The NIST Team found that without corrections for these temperature errors, RoR readings can be off by as much as 1%, and perhaps considerably more. That might not seem like a lot, but low uncertainty is critical to attaining uniformity and quality in chip manufacturing. And the challenge is growing: Current low-end flow rates in the semiconductor industry are in the range of one standard cubic centimeter (1 sccm)—about the volume of a sugar cube—per minute, but they will soon shrink by a factor of 10 to 0.1 sccm.
Precise flow measurement is a particularly serious concern for manufacturing processes that etch deposited layers to form trench-like features. In that case, the MFC is often open for no more than a few seconds.
“Tiny variations in flow rates have profound effects on etch rates and critical dimensions of structures in very large-scale integrated circuits,” says Iqbal Shareef of Lam Research, a California company that provides precision fabrication equipment to microchip manufacturers. “So, we are extremely concerned about flow rates being accurate and consistent from chamber to chamber and wafer to wafer, and our industry is already headed toward very small flow rates.”
“We are talking about wafer uniformity today on the nanometer and even subnanometer scale,” Shareef said.
That’s very small. But it’s what the complexity of three-dimensional chip manufacturing increasingly demands. “Not so long ago, a 3D IC had four layers of metals,” says William White, director of advanced technology at HORIBA Instruments Inc., a firm that provides analytical and measurement equipment. “Now companies regularly create 32 layers and sometimes to 64. Just this year I heard about 128.” And some of those chips have as many as 3,000 process steps.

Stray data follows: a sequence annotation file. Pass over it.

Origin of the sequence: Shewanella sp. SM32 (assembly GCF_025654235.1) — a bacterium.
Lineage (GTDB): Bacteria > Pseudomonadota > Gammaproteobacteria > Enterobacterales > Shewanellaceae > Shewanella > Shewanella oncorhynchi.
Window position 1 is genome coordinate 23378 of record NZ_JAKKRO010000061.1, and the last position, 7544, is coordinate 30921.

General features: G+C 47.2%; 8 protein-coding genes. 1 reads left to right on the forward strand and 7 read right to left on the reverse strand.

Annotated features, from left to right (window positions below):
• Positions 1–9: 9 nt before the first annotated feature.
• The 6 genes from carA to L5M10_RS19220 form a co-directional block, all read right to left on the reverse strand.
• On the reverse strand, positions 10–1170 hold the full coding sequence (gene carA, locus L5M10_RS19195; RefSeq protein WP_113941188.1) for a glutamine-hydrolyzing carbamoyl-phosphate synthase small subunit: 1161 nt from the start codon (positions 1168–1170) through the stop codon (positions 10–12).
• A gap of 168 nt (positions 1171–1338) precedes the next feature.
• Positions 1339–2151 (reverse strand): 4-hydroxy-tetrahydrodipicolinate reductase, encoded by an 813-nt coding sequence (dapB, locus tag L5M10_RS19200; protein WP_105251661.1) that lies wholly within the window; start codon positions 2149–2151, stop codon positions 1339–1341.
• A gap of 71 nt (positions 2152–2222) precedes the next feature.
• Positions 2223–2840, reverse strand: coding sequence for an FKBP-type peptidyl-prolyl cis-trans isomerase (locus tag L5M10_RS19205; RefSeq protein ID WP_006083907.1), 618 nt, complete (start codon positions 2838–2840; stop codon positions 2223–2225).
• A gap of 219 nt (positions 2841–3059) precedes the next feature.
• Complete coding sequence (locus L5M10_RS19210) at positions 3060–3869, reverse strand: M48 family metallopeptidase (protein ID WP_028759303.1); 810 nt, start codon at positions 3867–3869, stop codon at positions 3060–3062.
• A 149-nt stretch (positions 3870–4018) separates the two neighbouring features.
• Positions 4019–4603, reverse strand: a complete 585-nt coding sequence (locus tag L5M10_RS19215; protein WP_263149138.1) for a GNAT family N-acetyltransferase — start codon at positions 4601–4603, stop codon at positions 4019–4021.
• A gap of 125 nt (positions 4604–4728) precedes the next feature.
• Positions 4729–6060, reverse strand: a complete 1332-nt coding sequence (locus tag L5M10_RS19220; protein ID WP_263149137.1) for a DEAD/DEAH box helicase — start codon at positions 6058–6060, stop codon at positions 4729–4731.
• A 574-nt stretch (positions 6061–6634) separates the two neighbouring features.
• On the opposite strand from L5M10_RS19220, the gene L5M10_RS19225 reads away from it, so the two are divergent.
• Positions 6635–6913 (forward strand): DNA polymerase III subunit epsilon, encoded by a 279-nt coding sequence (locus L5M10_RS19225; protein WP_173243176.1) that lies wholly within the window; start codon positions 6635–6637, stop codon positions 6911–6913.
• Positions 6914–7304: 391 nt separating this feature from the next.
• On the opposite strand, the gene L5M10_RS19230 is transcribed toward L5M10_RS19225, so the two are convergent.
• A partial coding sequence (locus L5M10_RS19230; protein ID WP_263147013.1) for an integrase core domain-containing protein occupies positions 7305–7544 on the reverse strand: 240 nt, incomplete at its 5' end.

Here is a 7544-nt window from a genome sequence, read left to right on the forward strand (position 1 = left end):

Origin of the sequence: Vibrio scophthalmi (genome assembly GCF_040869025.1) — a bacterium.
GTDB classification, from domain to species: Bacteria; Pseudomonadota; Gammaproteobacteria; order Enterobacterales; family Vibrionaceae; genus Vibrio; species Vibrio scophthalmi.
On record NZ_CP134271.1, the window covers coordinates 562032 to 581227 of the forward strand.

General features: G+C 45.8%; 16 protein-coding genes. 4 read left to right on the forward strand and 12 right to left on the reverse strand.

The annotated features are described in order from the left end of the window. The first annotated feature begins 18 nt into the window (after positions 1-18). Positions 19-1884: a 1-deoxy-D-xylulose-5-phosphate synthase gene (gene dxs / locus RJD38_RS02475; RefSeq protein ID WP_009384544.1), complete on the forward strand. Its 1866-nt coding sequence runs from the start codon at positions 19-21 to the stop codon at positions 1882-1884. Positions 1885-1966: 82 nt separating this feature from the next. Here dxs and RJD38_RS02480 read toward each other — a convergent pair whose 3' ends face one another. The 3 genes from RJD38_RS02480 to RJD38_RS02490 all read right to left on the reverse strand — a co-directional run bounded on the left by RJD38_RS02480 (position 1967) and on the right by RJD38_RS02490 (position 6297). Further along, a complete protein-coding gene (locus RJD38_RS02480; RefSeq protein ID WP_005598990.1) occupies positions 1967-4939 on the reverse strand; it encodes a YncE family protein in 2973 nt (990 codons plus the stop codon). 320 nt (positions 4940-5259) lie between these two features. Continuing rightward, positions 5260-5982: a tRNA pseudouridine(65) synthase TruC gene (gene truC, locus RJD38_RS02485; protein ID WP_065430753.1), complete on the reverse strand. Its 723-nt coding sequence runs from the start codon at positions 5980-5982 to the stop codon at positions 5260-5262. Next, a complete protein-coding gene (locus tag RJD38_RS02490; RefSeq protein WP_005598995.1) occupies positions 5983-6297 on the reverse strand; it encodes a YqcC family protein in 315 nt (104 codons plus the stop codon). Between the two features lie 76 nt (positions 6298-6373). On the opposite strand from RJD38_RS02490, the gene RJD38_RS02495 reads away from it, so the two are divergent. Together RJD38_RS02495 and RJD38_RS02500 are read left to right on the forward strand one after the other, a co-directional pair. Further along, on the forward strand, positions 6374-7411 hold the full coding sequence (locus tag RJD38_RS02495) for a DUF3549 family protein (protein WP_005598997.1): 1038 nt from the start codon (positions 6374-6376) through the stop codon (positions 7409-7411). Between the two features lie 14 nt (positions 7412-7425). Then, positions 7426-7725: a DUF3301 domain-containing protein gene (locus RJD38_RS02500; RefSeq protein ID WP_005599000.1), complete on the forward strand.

“Each 300 mm wafer can cost up to $400 and contain 281 dies for a die size of 250 to 300 mm2,” Saleem says. “Each die in today’s high-end ICs consists of about three to four billion transistors. Each wafer goes through one or two months of processing that includes several runs of separate individual processes, including chemical vapor deposition, etch, lithography and ion implantation. All those processes use expensive chemicals and gases.”
Many companies are already re-examining their practices in light of the NIST publication, which provides needed theoretical explanations for the source of RoR flow measurement errors. The theory guides designers of RoR collection tanks and demonstrates easy-to-apply correction methods. RoR theory shows that different temperature errors will occur for the different gases used in CVD processes. The NIST publication also provides a model uncertainty analysis that others can use to know what level of agreement to expect between MFCs calibrated on different RoR systems. For a copy of the NIST study, Errors in Rate of Rise Gas Flow Measurements from Flow Work, click here.